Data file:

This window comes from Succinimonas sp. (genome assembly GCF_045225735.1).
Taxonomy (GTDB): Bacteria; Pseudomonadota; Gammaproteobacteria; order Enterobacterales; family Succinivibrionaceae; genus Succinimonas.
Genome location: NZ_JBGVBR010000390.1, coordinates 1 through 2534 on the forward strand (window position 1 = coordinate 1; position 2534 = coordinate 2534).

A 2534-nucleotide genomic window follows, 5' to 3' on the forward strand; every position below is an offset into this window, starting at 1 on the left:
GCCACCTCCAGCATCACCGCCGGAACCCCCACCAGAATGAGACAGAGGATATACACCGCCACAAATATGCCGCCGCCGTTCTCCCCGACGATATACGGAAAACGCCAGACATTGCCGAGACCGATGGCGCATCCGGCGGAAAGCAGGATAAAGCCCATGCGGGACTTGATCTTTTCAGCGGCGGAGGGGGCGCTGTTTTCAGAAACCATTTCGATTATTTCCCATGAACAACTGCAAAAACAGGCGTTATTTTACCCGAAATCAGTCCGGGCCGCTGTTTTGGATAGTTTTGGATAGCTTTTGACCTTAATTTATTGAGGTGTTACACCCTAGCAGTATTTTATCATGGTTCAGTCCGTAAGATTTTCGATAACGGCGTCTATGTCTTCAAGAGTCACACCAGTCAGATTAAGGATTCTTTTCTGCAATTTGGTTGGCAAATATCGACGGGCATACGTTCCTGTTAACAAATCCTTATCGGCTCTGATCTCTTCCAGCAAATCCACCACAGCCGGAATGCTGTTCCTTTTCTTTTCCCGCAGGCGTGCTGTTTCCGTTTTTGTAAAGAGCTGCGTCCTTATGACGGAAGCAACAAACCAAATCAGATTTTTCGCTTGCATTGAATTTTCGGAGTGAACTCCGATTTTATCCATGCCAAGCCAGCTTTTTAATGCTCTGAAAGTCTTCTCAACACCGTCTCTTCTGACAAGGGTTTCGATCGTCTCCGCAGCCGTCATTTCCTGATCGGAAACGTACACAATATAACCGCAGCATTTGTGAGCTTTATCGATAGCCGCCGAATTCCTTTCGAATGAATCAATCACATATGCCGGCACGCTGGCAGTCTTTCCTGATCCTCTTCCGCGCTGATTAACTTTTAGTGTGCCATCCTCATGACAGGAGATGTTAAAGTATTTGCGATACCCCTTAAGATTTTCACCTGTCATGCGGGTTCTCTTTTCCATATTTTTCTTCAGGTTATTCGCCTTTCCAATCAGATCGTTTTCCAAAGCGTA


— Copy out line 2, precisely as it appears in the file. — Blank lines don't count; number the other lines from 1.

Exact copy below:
Taxonomy (GTDB): Bacteria; Pseudomonadota; Gammaproteobacteria; order Enterobacterales; family Succinivibrionaceae; genus Succinimonas.